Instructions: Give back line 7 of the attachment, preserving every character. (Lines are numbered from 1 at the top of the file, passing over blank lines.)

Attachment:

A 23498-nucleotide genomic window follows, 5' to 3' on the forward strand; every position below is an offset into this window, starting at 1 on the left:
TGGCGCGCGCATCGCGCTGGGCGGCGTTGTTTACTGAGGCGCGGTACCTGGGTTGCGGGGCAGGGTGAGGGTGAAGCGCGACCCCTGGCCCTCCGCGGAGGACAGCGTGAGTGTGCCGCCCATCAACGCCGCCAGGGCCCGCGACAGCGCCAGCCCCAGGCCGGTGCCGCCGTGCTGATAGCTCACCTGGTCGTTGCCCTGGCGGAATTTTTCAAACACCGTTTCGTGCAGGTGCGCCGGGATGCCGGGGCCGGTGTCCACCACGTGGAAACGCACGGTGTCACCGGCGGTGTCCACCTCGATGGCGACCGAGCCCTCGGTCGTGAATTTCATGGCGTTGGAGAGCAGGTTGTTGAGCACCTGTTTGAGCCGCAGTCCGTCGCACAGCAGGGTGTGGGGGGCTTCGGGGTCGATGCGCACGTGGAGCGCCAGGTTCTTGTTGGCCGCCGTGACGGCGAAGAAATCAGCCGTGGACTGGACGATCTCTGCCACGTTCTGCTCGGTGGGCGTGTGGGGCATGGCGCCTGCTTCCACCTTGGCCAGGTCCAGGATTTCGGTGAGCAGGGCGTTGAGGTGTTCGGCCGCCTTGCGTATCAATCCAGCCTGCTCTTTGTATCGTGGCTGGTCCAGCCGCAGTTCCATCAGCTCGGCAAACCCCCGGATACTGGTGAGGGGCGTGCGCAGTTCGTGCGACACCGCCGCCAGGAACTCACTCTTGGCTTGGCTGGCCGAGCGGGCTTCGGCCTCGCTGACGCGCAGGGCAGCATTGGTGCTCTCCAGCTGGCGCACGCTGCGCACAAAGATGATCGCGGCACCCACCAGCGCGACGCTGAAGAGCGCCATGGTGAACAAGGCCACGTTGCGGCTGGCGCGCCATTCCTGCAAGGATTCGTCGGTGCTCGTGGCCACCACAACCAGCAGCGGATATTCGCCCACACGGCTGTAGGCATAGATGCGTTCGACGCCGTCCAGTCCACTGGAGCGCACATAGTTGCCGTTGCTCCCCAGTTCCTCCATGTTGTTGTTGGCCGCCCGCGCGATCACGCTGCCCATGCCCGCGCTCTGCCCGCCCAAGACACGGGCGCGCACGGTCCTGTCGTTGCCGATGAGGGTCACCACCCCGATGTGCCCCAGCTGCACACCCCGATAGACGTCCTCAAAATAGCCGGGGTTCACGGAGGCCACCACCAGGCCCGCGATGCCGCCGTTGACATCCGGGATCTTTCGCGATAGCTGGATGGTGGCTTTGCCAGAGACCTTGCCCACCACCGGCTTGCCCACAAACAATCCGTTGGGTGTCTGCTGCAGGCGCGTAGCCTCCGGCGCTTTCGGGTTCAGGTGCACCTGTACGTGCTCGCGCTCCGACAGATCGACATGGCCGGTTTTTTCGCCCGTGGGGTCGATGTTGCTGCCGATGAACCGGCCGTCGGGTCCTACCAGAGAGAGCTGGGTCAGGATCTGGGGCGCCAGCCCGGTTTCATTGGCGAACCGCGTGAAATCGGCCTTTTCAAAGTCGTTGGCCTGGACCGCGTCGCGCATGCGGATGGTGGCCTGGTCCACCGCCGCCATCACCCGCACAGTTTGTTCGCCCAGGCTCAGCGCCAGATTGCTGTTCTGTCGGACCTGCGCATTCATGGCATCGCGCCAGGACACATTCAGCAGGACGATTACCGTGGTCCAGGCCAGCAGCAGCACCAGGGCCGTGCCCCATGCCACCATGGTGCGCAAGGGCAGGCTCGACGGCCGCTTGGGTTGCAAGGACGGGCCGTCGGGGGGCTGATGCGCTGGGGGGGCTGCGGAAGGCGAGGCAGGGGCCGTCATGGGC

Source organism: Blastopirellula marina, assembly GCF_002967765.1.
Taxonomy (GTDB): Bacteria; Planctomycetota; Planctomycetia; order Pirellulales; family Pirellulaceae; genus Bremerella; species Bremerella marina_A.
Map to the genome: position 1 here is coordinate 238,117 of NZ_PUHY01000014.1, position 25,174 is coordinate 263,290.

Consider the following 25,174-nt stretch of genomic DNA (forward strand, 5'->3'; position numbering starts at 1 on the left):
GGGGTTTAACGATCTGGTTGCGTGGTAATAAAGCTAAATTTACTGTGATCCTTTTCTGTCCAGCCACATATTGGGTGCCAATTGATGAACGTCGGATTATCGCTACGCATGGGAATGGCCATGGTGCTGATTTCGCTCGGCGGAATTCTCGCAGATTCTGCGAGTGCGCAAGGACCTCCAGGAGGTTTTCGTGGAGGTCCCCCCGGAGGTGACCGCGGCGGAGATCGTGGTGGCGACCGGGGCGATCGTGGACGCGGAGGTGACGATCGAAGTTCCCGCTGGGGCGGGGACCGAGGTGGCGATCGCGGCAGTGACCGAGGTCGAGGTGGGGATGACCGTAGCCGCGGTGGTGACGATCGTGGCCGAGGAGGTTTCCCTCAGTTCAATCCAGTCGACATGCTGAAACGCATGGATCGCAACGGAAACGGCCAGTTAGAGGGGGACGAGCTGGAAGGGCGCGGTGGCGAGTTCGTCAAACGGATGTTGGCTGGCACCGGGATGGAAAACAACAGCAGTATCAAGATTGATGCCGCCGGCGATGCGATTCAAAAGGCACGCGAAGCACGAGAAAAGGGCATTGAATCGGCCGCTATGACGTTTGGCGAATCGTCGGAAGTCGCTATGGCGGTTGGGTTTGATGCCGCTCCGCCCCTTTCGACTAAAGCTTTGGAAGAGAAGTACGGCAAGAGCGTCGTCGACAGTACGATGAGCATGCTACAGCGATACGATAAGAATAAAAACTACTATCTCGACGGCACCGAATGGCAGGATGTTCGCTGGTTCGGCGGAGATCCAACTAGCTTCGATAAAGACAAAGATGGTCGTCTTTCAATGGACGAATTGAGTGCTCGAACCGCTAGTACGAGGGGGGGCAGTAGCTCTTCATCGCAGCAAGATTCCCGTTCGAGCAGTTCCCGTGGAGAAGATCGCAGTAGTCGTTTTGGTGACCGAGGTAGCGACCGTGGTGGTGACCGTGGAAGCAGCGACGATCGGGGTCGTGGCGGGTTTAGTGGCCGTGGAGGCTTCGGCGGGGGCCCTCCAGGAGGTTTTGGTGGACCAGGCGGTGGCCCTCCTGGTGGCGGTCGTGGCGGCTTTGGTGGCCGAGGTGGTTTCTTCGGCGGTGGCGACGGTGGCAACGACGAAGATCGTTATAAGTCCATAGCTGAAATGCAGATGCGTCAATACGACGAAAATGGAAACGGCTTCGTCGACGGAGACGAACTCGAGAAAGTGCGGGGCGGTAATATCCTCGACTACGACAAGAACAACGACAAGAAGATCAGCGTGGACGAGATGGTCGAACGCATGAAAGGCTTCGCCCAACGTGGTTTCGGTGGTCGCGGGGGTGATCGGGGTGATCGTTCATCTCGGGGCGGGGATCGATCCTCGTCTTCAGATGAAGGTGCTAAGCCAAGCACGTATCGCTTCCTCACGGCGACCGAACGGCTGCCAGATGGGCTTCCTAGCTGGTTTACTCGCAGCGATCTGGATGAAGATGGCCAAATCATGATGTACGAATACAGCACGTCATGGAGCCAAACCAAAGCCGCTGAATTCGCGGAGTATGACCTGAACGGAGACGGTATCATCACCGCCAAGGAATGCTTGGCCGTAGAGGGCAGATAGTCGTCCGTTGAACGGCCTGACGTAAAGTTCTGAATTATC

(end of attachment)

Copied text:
GGGGTTTAACGATCTGGTTGCGTGGTAATAAAGCTAAATTTACTGTGATCCTTTTCTGTCCAGCCACATATTGGGTGCCAATTGATGAACGTCGGATTATCGCTACGCATGGGAATGGCCATGGTGCTGATTTCGCTCGGCGGAATTCTCGCAGATTCTGCGAGTGCGCAAGGACCTCCAGGAGGTTTTCGTGGAGGTCCCCCCGGAGGTGACCGCGGCGGAGATCGTGGTGGCGACCGGGGCGATCGTGGACGCGGAGGTGACGATCGAAGTTCCCGCTGGGGCGGGGACCGAGGTGGCGATCGCGGCAGTGACCGAGGTCGAGGTGGGGATGACCGTAGCCGCGGTGGTGACGATCGTGGCCGAGGAGGTTTCCCTCAGTTCAATCCAGTCGACATGCTGAAACGCATGGATCGCAACGGAAACGGCCAGTTAGAGGGGGACGAGCTGGAAGGGCGCGGTGGCGAGTTCGTCAAACGGATGTTGGCTGGCACCGGGATGGAAAACAACAGCAGTATCAAGATTGATGCCGCCGGCGATGCGATTCAAAAGGCACGCGAAGCACGAGAAAAGGGCATTGAATCGGCCGCTATGACGTTTGGCGAATCGTCGGAAGTCGCTATGGCGGTTGGGTTTGATGCCGCTCCGCCCCTTTCGACTAAAGCTTTGGAAGAGAAGTACGGCAAGAGCGTCGTCGACAGTACGATGAGCATGCTACAGCGATACGATAAGAATAAAAACTACTATCTCGACGGCACCGAATGGCAGGATGTTCGCTGGTTCGGCGGAGATCCAACTAGCTTCGATAAAGACAAAGATGGTCGTCTTTCAATGGACGAATTGAGTGCTCGAACCGCTAGTACGAGGGGGGGCAGTAGCTCTTCATCGCAGCAAGATTCCCGTTCGAGCAGTTCCCGTGGAGAAGATCGCAGTAGTCGTTTTGGTGACCGAGGTAGCGACCGTGGTGGTGACCGTGGAAGCAGCGACGATCGGGGTCGTGGCGGGTTTAGTGGCCGTGGAGGCTTCGGCGGGGGCCCTCCAGGAGGTTTTGGTGGACCAGGCGGTGGCCCTCCTGGTGGCGGTCGTGGCGGCTTTGGTGGCCGAGGTGGTTTCTTCGGCGGTGGCGACGGTGGCAACGACGAAGATCGTTATAAGTCCATAGCTGAAATGCAGATGCGTCAATACGACGAAAATGGAAACGGCTTCGTCGACGGAGACGAACTCGAGAAAGTGCGGGGCGGTAATATCCTCGACTACGACAAGAACAACGACAAGAAGATCAGCGTGGACGAGATGGTCGAACGCATGAAAGGCTTCGCCCAACGTGGTTTCGGTGGTCGCGGGGGTGATCGGGGTGATCGTTCATCTCGGGGCGGGGATCGATCCTCGTCTTCAGATGAAGGTGCTAAGCCAAGCACGTATCGCTTCCTCACGGCGACCGAACGGCTGCCAGATGGGCTTCCTAGCTGGTTTACTCGCAGCGATCTGGATGAAGATGGCCAAATCATGATGTACGAATACAGCACGTCATGGAGCCAAACCAAAGCCGCTGAATTCGCGGAGTATGACCTGAACGGAGACGGTATCATCACCGCCAAGGAATGCTTGGCCGTAGAGGGCAGATAGTCGTCCGTTGAACGGCCTGACGTAAAGTTCTGAATTATC